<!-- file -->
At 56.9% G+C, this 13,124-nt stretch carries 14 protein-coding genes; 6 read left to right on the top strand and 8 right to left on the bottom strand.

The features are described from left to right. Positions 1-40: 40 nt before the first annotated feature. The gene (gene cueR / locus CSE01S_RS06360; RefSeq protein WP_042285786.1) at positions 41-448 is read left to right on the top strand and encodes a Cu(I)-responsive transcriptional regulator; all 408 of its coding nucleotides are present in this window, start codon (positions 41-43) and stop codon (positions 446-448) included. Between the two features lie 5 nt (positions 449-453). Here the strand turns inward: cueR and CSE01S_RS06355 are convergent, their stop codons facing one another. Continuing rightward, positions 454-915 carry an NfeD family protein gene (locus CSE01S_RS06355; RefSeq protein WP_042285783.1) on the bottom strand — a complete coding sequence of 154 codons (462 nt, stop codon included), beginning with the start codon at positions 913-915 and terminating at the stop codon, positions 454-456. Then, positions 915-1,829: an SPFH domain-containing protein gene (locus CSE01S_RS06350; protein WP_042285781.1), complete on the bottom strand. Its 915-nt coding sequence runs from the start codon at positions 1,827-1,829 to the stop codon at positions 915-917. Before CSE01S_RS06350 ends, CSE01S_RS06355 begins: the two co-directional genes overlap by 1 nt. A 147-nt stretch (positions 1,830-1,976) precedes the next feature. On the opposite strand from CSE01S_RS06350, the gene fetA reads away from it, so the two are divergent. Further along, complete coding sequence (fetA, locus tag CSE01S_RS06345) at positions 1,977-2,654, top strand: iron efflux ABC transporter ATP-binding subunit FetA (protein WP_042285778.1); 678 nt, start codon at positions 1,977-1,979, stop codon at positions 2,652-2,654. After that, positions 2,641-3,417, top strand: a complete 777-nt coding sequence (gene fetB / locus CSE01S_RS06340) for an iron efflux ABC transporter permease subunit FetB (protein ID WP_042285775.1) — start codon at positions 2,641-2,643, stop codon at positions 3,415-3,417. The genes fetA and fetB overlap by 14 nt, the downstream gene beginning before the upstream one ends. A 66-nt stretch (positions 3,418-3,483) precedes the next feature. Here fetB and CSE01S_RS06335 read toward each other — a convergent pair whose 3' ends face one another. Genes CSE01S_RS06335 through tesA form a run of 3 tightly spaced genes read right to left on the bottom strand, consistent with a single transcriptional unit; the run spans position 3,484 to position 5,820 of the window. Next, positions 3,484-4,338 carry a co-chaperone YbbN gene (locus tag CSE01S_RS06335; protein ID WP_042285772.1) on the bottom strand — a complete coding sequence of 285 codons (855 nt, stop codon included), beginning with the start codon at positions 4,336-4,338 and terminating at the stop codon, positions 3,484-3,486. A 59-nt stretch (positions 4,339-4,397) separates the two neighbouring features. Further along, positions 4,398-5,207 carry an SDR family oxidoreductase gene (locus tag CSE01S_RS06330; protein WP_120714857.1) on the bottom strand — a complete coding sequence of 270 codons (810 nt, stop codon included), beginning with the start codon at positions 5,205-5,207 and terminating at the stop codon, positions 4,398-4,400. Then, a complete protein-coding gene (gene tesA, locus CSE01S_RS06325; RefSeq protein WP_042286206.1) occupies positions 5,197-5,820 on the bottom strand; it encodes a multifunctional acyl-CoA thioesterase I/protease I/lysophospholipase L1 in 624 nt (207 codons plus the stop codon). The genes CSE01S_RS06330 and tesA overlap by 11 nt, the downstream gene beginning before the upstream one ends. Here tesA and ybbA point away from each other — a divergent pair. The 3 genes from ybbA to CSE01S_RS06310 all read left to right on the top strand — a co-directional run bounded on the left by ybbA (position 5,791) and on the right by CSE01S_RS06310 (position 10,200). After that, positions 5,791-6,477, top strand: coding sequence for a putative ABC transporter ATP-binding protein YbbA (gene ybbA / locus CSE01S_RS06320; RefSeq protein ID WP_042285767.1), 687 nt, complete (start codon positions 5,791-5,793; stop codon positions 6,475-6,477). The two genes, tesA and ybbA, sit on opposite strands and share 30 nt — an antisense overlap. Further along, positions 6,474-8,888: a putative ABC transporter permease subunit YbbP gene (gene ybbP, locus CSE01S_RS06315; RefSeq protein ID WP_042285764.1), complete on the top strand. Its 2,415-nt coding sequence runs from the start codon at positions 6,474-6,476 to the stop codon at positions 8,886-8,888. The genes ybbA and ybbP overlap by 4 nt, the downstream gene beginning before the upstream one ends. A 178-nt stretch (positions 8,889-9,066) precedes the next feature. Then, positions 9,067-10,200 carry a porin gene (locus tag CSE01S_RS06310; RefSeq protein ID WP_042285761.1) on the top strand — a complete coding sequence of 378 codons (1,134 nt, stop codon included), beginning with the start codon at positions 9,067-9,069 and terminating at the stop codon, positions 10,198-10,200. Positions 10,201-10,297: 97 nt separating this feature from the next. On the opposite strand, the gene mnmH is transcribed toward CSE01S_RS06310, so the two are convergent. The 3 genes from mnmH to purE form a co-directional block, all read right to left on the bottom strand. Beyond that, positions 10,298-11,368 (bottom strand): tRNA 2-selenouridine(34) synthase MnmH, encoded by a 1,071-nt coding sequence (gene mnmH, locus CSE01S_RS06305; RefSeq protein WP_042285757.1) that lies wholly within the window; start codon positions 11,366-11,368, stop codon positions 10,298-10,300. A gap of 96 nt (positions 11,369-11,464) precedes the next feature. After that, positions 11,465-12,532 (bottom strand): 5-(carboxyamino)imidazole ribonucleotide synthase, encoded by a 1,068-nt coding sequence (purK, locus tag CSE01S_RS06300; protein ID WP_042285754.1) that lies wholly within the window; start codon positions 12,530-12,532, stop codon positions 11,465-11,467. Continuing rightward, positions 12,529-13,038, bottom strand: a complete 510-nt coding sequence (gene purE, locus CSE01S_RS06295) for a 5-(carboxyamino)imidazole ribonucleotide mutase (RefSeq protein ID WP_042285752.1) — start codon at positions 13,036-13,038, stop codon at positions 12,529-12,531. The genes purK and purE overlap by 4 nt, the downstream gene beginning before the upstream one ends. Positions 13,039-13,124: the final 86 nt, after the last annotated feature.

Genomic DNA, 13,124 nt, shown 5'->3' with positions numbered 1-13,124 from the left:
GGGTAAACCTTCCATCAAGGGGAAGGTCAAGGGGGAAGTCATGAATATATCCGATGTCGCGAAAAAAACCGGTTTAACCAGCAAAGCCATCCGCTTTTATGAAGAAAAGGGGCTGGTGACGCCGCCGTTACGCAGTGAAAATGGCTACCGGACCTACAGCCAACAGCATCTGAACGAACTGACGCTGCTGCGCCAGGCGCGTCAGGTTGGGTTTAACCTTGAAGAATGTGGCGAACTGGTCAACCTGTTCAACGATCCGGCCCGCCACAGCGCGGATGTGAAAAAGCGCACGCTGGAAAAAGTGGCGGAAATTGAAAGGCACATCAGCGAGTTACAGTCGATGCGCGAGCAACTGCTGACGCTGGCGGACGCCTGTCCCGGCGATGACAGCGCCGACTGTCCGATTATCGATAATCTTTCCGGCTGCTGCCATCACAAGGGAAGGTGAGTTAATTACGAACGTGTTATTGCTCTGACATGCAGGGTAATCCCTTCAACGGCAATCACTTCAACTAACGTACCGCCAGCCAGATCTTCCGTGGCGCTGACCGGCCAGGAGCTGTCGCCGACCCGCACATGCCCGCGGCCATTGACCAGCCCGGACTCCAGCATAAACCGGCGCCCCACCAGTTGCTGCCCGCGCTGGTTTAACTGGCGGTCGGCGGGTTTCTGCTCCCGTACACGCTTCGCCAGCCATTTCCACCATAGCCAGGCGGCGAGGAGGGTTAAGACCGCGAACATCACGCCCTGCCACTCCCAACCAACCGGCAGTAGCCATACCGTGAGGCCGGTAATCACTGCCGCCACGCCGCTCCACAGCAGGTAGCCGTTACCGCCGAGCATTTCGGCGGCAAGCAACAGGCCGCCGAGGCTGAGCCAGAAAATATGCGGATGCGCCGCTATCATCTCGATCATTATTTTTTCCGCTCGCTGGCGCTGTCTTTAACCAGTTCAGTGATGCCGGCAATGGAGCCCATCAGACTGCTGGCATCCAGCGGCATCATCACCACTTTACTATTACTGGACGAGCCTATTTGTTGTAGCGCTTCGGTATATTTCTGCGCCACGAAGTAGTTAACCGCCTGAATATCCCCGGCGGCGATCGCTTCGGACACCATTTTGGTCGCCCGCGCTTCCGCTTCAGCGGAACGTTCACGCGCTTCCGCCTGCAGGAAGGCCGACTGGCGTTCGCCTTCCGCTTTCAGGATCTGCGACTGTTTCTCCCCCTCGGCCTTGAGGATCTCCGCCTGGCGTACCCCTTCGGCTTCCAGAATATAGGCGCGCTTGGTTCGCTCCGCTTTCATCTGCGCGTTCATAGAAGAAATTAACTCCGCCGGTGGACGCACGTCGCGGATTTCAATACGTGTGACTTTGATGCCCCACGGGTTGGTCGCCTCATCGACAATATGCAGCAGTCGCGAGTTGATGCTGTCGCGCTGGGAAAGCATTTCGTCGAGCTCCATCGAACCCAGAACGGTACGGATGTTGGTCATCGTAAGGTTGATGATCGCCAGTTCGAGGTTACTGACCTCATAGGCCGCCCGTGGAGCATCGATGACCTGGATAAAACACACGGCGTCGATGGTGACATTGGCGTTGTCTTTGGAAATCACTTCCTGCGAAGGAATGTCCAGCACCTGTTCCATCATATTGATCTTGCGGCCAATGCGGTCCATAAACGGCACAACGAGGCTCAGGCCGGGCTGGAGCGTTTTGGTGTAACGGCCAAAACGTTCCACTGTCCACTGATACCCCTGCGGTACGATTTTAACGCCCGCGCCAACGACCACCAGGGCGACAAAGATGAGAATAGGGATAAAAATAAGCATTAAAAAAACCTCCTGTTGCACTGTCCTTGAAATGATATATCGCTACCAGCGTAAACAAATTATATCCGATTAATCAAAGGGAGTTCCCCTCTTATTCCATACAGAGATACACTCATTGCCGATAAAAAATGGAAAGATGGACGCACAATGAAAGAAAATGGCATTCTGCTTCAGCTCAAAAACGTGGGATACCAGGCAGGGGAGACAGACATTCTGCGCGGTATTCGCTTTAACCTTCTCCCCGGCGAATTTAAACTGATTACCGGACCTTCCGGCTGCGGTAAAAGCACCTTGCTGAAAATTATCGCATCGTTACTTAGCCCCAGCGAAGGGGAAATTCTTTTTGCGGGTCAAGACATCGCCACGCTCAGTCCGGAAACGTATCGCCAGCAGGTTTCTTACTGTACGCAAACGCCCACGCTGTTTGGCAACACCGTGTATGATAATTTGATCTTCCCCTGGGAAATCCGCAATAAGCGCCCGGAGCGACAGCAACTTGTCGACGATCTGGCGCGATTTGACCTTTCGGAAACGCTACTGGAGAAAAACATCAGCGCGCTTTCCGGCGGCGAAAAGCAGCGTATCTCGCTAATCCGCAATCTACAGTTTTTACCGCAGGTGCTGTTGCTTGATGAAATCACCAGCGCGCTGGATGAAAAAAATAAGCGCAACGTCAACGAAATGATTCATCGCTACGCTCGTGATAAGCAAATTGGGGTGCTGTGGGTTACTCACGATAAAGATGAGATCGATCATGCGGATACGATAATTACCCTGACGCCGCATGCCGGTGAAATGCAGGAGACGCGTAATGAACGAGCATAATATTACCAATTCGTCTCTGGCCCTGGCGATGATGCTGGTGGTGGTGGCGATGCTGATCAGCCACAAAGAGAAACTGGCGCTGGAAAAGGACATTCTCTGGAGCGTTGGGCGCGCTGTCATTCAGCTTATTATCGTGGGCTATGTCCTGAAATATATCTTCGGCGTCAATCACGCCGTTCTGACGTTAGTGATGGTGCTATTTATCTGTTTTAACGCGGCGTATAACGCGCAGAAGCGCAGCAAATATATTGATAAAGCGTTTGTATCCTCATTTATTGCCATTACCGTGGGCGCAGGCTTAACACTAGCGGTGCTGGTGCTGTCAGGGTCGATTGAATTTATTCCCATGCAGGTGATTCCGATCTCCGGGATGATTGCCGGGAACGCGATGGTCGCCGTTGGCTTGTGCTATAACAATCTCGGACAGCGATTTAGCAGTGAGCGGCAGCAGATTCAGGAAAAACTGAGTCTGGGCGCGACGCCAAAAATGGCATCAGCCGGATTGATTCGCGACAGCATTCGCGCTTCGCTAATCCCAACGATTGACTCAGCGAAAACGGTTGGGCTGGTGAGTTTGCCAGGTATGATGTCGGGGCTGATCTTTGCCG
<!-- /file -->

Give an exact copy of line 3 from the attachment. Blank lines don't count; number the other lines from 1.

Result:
Genomic DNA, 13,124 nt, shown 5'->3' with positions numbered 1-13,124 from the left: